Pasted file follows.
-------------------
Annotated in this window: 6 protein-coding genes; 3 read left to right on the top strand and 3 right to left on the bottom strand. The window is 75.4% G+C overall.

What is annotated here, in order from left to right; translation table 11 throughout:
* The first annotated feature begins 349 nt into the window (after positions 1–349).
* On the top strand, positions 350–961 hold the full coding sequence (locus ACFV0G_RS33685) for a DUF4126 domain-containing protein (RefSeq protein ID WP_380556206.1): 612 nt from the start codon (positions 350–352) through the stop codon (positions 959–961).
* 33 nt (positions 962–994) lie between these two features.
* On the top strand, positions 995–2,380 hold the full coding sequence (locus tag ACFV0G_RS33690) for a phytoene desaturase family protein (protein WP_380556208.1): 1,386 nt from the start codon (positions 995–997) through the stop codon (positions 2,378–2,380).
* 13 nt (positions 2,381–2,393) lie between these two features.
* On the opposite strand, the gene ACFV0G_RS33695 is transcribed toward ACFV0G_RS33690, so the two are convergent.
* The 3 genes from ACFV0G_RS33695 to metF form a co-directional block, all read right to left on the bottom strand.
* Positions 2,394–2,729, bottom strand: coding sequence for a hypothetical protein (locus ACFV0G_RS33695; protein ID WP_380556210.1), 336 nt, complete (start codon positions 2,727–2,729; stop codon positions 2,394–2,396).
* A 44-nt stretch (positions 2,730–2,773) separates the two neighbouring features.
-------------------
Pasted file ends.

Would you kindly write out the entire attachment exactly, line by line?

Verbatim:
Annotated in this window: 6 protein-coding genes; 3 read left to right on the top strand and 3 right to left on the bottom strand. The window is 75.4% G+C overall.

What is annotated here, in order from left to right; translation table 11 throughout:
* The first annotated feature begins 349 nt into the window (after positions 1–349).
* On the top strand, positions 350–961 hold the full coding sequence (locus ACFV0G_RS33685) for a DUF4126 domain-containing protein (RefSeq protein ID WP_380556206.1): 612 nt from the start codon (positions 350–352) through the stop codon (positions 959–961).
* 33 nt (positions 962–994) lie between these two features.
* On the top strand, positions 995–2,380 hold the full coding sequence (locus tag ACFV0G_RS33690) for a phytoene desaturase family protein (protein WP_380556208.1): 1,386 nt from the start codon (positions 995–997) through the stop codon (positions 2,378–2,380).
* 13 nt (positions 2,381–2,393) lie between these two features.
* On the opposite strand, the gene ACFV0G_RS33695 is transcribed toward ACFV0G_RS33690, so the two are convergent.
* The 3 genes from ACFV0G_RS33695 to metF form a co-directional block, all read right to left on the bottom strand.
* Positions 2,394–2,729, bottom strand: coding sequence for a hypothetical protein (locus ACFV0G_RS33695; protein ID WP_380556210.1), 336 nt, complete (start codon positions 2,727–2,729; stop codon positions 2,394–2,396).
* A 44-nt stretch (positions 2,730–2,773) separates the two neighbouring features.